Ghostcrawler New PortraitWe believe there are champions that are more fun to watch than others. That is absolutely not our sole balancing criterion or design direction though. I would say that over time we want to make more of the champions more exciting to play. The guys with fewer exciting moments and just several varieties of “hit that other dude,” are the kind we want to update.

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Do you not want Lee Sin changed before Worlds

Ghostcrawler New PortraitI’m not sure if this was from me or Xelnath, but that wasn’t the message we intended to send. Rather we try to be careful as we approach the end of the competitive season not to make radical changes to the game. Preseason has been our traditional time to upset the apple cart. That doesn’t mean we won’t continue to try to balance champions going into worlds, and that includes Lee Sin.

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How are your plans to turn all Champions into OP frost mages going along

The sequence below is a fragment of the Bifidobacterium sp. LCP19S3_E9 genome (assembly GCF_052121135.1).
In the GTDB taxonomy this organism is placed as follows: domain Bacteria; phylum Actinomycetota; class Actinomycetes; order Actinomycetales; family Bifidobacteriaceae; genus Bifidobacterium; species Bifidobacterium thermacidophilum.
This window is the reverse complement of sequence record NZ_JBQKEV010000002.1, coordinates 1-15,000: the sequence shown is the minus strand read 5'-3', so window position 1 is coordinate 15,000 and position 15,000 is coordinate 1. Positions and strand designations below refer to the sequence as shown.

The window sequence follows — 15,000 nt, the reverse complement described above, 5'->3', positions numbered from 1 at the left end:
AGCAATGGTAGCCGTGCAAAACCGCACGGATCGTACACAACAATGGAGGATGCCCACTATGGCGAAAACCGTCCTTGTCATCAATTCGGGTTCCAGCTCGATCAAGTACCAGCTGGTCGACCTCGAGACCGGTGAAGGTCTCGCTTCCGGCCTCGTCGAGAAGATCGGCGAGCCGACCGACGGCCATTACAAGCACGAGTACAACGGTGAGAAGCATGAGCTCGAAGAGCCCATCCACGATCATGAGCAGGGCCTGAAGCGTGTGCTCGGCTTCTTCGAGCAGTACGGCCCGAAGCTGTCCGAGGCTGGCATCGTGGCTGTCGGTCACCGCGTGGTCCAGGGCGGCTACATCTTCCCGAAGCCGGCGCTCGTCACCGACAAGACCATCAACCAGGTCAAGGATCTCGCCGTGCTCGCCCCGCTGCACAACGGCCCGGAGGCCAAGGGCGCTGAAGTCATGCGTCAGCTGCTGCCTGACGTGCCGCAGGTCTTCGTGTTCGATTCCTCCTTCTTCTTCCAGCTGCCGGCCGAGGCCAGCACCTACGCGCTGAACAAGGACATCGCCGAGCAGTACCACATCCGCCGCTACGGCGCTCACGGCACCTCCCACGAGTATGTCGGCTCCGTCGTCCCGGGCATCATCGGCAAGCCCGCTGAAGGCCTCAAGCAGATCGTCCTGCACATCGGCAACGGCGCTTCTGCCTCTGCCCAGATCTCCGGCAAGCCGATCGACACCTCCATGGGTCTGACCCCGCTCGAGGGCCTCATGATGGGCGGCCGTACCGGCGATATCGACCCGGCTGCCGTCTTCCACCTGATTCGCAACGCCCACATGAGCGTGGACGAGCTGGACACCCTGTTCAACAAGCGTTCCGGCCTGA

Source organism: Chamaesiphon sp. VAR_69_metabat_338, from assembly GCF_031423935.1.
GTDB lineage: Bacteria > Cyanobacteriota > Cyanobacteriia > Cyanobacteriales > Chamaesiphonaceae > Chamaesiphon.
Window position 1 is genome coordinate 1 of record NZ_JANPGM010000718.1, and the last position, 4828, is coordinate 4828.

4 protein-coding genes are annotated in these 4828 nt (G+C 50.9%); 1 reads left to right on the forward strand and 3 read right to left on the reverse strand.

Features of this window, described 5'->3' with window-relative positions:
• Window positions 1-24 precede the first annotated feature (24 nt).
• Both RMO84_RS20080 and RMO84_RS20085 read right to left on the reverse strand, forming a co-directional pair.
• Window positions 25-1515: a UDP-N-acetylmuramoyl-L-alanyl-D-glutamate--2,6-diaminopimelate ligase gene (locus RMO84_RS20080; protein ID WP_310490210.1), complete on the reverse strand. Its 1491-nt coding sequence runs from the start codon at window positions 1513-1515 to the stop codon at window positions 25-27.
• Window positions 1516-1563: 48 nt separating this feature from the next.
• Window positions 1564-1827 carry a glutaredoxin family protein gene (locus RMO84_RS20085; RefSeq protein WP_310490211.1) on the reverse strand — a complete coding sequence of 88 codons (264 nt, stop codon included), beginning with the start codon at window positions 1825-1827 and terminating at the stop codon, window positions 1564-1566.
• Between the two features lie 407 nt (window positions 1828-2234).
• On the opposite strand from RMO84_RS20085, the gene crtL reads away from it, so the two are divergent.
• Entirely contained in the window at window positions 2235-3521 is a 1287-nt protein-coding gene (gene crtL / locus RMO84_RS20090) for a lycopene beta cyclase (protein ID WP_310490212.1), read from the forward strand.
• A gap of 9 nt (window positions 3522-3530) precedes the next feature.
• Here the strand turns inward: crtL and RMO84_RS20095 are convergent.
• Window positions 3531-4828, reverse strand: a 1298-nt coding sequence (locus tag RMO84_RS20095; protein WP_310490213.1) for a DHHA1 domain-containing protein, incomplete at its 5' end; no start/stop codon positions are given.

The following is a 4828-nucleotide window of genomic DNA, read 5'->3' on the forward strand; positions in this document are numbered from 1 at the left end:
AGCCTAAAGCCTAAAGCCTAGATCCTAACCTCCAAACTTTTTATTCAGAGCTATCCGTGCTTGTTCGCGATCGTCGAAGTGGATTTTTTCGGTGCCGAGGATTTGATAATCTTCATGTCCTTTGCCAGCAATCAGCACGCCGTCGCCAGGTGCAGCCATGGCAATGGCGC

Ghostcrawler New PortraitIt’s no fun if they are all frost mages. You need someone for them to dominate.

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What is the high level direction of League as far as Riot is concerned

Ghostcrawler New PortraitThat’s a big question, and probably beyond the scope of a single forum post. But since I kind of asked for it, I will say that we want to improve champion diversity (both which champions get played and making sure they feel as different from each other as possible), we want you to play with friends (because that’s often a better experience), we want to explore strategic diversity, and we want to look at those areas of the game that are starting to feel a little stale (not just dated like SR, but stale mechanics as well).

I know that’s vague and arm wavy, but like I said above, preseason is a better time for larger changes, and we’d rather socialize these ideas to a lot of you guys in different regions to make sure we have plenty of feedback. It’s something we’ll start to talk about more. Stay tuned.